My hometown area in Wisconsin is moving to North Dakota. On the train. And I don't mean Amtrak.
It's not people who are moving out here. It's Wisconsin itself. The land. Or more precisely, the sand. By the trainload, out to the oilfield.
Turns out, West Central Wisconsin is one big sandbox, just right for fracking. Who knew?
Around Tomah, and other cities, they are digging into the ground and leveling hills, bluffs and ridges. Reminds one of the humorous billboards of Lloyd Omdahl when he was lieutenant governor.
Placed near our borders for those driving into the state, one of the giant posters proclaimed: "North Dakota. Mountain removal project completed."
Portions of Wisconsin may soon have posters such as: "Hill, Bluff and Ridge removal project completed" or "Scenery removal project completed."
If the price is right, who knows, the whole city of 10,000 could go. And maybe even the golf course, or at least the sand traps.
Of course I exaggerate (I hope). But small towns and individual landowners around Tomah have had some tough decisions. And once people start selling, the landscape of those who don't sell is changed, gone even. And the air is filled with silica.
The small town of Tunnel City, hometown of a brother-in-law, is right in the middle of major digging. Perhaps the railroad tunnel for which the town is named could go, if the hill through which the tunnel runs is removed.
Such a deal. A lot of scenery removal, or at least scenery disturbance, to extract oil from deep below North Dakota. And one-third of the natural gas brought to the surface by the fracking is just flared off.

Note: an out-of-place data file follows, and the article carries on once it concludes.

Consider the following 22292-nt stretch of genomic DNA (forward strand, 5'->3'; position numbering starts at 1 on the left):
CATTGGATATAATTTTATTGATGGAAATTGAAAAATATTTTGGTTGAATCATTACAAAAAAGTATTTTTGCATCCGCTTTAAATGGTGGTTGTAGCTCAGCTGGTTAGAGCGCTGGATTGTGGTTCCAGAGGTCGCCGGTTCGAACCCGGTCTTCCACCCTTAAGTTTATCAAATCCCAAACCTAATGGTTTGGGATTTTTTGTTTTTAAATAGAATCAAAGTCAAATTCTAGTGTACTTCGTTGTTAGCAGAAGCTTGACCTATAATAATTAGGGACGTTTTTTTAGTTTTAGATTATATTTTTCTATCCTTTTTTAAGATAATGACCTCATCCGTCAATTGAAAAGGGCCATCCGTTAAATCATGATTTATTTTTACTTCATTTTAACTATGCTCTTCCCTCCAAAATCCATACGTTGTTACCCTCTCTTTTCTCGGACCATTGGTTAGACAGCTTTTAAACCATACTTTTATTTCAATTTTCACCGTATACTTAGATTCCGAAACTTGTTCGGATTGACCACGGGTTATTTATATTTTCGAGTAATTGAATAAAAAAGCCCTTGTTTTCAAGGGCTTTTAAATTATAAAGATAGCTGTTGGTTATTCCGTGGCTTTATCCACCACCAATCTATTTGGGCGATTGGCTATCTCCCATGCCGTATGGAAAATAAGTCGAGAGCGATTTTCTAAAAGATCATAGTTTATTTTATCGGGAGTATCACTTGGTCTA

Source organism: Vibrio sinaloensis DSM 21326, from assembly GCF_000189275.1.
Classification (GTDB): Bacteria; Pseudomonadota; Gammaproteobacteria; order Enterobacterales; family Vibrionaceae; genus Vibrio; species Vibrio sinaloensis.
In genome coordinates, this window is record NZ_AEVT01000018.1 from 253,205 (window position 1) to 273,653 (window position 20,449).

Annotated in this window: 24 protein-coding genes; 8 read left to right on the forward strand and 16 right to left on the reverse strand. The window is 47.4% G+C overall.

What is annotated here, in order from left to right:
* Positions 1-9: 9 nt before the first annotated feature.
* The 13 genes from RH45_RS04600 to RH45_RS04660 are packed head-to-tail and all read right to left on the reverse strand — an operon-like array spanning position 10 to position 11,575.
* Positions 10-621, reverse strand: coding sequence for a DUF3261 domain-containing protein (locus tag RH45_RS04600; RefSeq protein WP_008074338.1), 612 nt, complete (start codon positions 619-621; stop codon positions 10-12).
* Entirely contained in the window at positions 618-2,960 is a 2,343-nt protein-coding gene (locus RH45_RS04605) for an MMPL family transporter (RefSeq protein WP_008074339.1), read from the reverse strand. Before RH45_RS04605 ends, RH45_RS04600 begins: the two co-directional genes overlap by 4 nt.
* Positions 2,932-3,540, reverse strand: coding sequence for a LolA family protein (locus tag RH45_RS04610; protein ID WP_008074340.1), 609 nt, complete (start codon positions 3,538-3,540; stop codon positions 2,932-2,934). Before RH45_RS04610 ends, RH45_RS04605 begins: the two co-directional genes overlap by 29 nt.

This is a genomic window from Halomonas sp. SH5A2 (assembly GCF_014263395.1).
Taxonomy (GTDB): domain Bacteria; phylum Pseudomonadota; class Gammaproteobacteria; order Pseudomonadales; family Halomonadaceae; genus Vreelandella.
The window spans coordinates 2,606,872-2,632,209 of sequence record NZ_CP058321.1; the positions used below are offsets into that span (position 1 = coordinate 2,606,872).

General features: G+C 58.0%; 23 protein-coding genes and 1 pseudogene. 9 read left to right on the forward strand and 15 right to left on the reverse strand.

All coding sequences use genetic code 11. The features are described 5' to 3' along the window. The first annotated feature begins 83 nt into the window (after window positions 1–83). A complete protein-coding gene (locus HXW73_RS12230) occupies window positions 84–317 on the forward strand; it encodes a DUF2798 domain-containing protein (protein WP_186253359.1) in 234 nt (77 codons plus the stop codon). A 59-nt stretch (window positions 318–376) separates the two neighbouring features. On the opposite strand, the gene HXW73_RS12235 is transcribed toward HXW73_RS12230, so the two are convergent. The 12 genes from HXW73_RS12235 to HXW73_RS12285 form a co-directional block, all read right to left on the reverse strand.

Shouldn't this whole thing have been thought through more before all the earth disturbance here and in Wisconsin? Couldn't we have, as they have in Europe, done all our fracking with a no flare policy, no wasted natural resource?
Flaring is an obvious sign lighting up our night, a sign of our lack of planning, our short-sightedness. At least Statoil of Norway will follow the no-flare policy in their wells in the Baaken.
In conclusion, a literary irony, a very sad literary irony. Wisconsin sand is not going just to North Dakota. It's going to other states, including Pennsylvania.
And some sand is mined in Sauk County, or as it is referred to in the writing of naturalist Aldo Leopold, Sand County.
So we have sand from the home area of the author of "Sand County Almanac" being sent to the home area of another naturalist, Rachel Carson, author of "Silent Spring," for natural gas fracking in the Quaker State.
(James Lein is a community columnist for The Minot Daily News)